John Ritenbaugh, reiterating that philosophy claims to focus on reality and existence, allegedly allowing only that which can be verified by the five senses, suggests that educators steeped in worldly philosophy relegate the existence of God and moral prin. . .
We frequently hear our culture labeled as postmodern. What is postmodernism? How is it related to relativism? Richard Ritenbaugh explains these terms and shows examples of them in politics, music and advertising — and gives God's opinion of it.
John Ritenbaugh, observing that Republican leaders who claim to be "Reagan Conservatives" have been voting with the Democrats on all the key issues such as amnesty, border security, Obama-care, etc., concludes that these R.I.N.O.s (Republicans in. . .
In the end, philosophy is merely man's search for answers without God. Real truth is found in God's Word, not in the minds of self-important, fallible men.
Most people think they are moral. They make this judgment based on a comparison between themselves and their peers. Martin Collins shows that we will only begin to grow in character once we compare ourselves to the true standard: Christ and His Word.
In many respects, America has lost its moral and ethical foundation. Richard Ritenbaugh presents evidence from the fields of medicine, politics and religion that the slide into immorality is quickening.
Idolatry is probably the sin that the Bible most often warns us against. We worship the source of our values and standards, whether the true God or a counterfeit.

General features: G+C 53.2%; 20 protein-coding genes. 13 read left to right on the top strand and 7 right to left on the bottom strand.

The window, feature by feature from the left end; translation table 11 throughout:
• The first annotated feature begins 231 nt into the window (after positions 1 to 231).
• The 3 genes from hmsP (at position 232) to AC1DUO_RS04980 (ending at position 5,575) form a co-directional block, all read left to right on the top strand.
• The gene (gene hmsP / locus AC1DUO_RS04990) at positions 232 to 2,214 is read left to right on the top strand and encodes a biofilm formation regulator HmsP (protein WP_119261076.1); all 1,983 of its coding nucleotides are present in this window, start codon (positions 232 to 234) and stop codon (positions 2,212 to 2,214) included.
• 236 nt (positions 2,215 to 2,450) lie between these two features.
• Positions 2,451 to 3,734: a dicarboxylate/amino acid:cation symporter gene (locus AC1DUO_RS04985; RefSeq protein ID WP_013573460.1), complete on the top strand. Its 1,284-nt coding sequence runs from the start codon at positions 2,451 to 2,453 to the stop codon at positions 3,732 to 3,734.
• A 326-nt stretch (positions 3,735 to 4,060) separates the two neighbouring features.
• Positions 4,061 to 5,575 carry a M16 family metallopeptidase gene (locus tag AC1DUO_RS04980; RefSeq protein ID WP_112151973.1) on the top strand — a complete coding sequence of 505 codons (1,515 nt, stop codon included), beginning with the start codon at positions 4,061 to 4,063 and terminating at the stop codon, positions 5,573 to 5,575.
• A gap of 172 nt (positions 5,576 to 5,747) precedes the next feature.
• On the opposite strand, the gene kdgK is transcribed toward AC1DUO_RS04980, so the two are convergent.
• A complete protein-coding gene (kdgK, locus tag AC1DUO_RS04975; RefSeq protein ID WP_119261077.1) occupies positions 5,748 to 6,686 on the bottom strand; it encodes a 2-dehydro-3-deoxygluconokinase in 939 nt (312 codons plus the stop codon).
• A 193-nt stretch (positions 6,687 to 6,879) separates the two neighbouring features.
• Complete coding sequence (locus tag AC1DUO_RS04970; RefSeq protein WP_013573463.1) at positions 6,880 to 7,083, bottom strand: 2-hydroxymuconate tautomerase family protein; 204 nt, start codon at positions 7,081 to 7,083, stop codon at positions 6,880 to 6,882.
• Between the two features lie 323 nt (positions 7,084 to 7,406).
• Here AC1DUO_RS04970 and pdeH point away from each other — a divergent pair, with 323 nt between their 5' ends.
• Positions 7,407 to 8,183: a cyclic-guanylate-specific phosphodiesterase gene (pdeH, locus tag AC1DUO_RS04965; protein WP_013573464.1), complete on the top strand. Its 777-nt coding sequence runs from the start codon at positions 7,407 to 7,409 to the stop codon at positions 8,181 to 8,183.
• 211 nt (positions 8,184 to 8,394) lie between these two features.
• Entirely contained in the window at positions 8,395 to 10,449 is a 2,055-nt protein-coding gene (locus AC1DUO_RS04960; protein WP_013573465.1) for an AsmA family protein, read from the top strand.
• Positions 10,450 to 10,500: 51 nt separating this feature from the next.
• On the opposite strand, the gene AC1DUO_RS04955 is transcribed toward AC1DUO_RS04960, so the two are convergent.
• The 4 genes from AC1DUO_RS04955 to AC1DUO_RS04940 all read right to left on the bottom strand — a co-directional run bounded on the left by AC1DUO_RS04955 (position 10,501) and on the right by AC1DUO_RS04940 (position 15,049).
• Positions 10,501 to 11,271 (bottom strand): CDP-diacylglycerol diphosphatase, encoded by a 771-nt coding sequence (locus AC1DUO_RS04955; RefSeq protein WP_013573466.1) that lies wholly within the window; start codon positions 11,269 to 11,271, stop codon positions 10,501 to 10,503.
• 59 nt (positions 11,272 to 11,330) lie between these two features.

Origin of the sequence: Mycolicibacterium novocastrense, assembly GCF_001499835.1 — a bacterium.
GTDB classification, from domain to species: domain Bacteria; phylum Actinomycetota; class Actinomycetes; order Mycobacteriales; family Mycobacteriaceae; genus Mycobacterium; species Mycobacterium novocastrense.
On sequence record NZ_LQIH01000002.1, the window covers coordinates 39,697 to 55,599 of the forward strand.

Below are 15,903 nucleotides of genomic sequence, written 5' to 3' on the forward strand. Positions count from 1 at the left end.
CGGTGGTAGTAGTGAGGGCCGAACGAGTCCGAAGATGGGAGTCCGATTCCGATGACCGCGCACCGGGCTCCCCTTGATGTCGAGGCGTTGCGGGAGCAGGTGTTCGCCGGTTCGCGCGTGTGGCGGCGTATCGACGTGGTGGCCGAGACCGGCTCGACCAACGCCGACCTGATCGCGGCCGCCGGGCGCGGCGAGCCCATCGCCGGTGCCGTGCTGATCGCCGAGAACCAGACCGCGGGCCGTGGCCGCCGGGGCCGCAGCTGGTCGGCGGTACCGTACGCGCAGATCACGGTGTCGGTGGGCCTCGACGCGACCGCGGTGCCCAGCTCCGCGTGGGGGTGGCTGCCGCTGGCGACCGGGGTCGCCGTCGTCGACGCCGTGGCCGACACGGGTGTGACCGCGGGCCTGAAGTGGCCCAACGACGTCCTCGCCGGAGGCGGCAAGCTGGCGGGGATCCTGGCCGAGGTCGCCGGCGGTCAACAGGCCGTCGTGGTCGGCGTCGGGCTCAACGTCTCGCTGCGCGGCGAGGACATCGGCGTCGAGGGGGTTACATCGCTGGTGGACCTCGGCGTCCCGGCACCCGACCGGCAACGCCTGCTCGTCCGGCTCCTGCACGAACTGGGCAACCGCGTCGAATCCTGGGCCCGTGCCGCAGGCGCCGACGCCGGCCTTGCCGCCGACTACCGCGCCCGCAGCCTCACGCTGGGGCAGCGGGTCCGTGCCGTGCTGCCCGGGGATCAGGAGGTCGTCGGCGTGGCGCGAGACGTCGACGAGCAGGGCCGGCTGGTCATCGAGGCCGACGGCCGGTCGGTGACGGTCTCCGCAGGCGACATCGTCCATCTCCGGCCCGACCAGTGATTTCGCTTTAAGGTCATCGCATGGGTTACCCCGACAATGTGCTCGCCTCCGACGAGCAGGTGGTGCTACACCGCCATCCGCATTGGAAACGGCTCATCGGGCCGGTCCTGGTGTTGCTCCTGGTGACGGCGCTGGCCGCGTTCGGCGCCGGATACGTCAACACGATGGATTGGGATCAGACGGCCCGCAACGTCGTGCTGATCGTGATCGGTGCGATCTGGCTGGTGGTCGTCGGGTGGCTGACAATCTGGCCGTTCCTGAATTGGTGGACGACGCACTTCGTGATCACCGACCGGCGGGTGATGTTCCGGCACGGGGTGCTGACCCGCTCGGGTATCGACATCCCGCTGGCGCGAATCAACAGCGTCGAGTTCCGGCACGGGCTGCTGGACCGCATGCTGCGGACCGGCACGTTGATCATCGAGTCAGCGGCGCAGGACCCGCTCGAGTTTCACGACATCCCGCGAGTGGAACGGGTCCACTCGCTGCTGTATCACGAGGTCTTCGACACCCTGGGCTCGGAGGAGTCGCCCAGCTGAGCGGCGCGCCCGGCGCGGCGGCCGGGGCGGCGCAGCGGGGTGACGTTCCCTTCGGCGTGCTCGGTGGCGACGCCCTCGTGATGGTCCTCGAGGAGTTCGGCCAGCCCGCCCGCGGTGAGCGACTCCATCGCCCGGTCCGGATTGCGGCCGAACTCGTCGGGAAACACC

John Ritenbaugh warns the greater Church of God that since we constitute the Israel of God, the book of Amos directly applies to us. The pilgrimages to Gilgal made by the people of ancient Israel were repulsive to God because no permanent change (in terms . . .
Jeroboam, pragmatic and fearful, established a more convenient idolatrous festival to prevent his people from keeping the real Feast of Tabernacles in Judah.
Idolatry is the most frequently committed sin, seen in five commandments. God challenges us to either defend our body of beliefs or drop them in favor of His.
The book of Amos is an astounding prophecy, closely paralleling the conditions in the Western world today. Amos reveals how unrighteousness undermines society.
Cohabitation has led to increased divorce, marital violence, and lack of fidelity after marriage. Mass media has shamelessly used sex to promote materialism.
John Ritenbaugh, repeating his caution about uncritically reading certain theological books and commentaries, warns that deception will abound exponentially in the Information Age. The elect are not immune to antinomian deception, including the doctrine of. . .
We live in a world that is always changing. One day things are chaotic, the next day things seem peaceful. Sometimes people are cordial, saying nice things ...
The latest abomination to come down the medical-ethics pike is the February 23, 2012, publication of "After-birth abortion: why should the baby live?" in the Journal of Medical Ethics. ...
John Ritenbaugh, reminding us that, although previously co-habiting, homosexual, lesbian, and same-sex marriage relationships were viewed with repulsion by society, political correctness has coerced society to look upon these decrepit liaisons as normal. T. . .
John Ritenbaugh, reiterating that a major part of holiness entails loving one another, explores some ways in which we can fulfill this objective. We are to do unto others as we desire others to do to us, acknowledging that there is a reciprocity involved i. . .
Martin Collins asserts that presumptuous self-justification is one of mankind's most deceptive or blinding sins. Glibly stating, "God will understand," we practice a dangerous and foolish form of situation ethics. God pays close attention to the . . .
Humans are very adept at causing offense. But as Christians, we must learn the art of tact and diplomacy that works toward unity among the brethren.
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